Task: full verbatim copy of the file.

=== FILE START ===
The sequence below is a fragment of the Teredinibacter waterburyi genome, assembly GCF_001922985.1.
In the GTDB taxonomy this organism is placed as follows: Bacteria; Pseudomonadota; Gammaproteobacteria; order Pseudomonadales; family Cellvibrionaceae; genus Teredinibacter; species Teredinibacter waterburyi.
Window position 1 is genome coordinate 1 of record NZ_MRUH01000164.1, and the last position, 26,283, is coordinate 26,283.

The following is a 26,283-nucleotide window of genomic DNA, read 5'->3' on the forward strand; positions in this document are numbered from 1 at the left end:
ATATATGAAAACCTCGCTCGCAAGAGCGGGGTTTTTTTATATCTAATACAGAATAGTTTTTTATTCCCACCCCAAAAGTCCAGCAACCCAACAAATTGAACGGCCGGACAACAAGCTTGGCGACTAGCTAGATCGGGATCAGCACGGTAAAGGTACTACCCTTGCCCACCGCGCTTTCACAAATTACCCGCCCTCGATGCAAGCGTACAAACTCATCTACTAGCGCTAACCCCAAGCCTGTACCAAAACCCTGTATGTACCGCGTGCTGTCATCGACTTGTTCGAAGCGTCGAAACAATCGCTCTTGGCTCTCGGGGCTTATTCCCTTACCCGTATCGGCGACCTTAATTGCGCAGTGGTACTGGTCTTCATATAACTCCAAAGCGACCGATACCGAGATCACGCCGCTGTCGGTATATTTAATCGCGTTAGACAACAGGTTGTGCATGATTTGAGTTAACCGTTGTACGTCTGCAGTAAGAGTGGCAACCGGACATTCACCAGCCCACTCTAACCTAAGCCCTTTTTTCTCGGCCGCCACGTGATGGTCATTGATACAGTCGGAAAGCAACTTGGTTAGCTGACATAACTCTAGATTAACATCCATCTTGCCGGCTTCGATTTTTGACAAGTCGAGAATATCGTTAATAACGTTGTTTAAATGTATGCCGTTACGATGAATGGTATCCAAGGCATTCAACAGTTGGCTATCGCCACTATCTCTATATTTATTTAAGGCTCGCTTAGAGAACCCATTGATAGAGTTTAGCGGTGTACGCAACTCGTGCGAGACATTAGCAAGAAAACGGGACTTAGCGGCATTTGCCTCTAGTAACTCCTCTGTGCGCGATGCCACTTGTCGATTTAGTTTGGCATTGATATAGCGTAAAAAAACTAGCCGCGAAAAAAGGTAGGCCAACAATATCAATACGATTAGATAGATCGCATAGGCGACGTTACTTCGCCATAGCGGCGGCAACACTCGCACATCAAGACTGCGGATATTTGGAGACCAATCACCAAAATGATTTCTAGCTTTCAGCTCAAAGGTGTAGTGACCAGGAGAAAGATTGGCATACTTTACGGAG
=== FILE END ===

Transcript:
The sequence below is a fragment of the Teredinibacter waterburyi genome, assembly GCF_001922985.1.
In the GTDB taxonomy this organism is placed as follows: Bacteria; Pseudomonadota; Gammaproteobacteria; order Pseudomonadales; family Cellvibrionaceae; genus Teredinibacter; species Teredinibacter waterburyi.
Window position 1 is genome coordinate 1 of record NZ_MRUH01000164.1, and the last position, 26,283, is coordinate 26,283.

The following is a 26,283-nucleotide window of genomic DNA, read 5'->3' on the forward strand; positions in this document are numbered from 1 at the left end:
ATATATGAAAACCTCGCTCGCAAGAGCGGGGTTTTTTTATATCTAATACAGAATAGTTTTTTATTCCCACCCCAAAAGTCCAGCAACCCAACAAATTGAACGGCCGGACAACAAGCTTGGCGACTAGCTAGATCGGGATCAGCACGGTAAAGGTACTACCCTTGCCCACCGCGCTTTCACAAATTACCCGCCCTCGATGCAAGCGTACAAACTCATCTACTAGCGCTAACCCCAAGCCTGTACCAAAACCCTGTATGTACCGCGTGCTGTCATCGACTTGTTCGAAGCGTCGAAACAATCGCTCTTGGCTCTCGGGGCTTATTCCCTTACCCGTATCGGCGACCTTAATTGCGCAGTGGTACTGGTCTTCATATAACTCCAAAGCGACCGATACCGAGATCACGCCGCTGTCGGTATATTTAATCGCGTTAGACAACAGGTTGTGCATGATTTGAGTTAACCGTTGTACGTCTGCAGTAAGAGTGGCAACCGGACATTCACCAGCCCACTCTAACCTAAGCCCTTTTTTCTCGGCCGCCACGTGATGGTCATTGATACAGTCGGAAAGCAACTTGGTTAGCTGACATAACTCTAGATTAACATCCATCTTGCCGGCTTCGATTTTTGACAAGTCGAGAATATCGTTAATAACGTTGTTTAAATGTATGCCGTTACGATGAATGGTATCCAAGGCATTCAACAGTTGGCTATCGCCACTATCTCTATATTTATTTAAGGCTCGCTTAGAGAACCCATTGATAGAGTTTAGCGGTGTACGCAACTCGTGCGAGACATTAGCAAGAAAACGGGACTTAGCGGCATTTGCCTCTAGTAACTCCTCTGTGCGCGATGCCACTTGTCGATTTAGTTTGGCATTGATATAGCGTAAAAAAACTAGCCGCGAAAAAAGGTAGGCCAACAATATCAATACGATTAGATAGATCGCATAGGCGACGTTACTTCGCCATAGCGGCGGCAACACTCGCACATCAAGACTGCGGATATTTGGAGACCAATCACCAAAATGATTTCTAGCTTTCAGCTCAAAGGTGTAGTGACCAGGAGAAAGATTGGCATACTTTACGGAG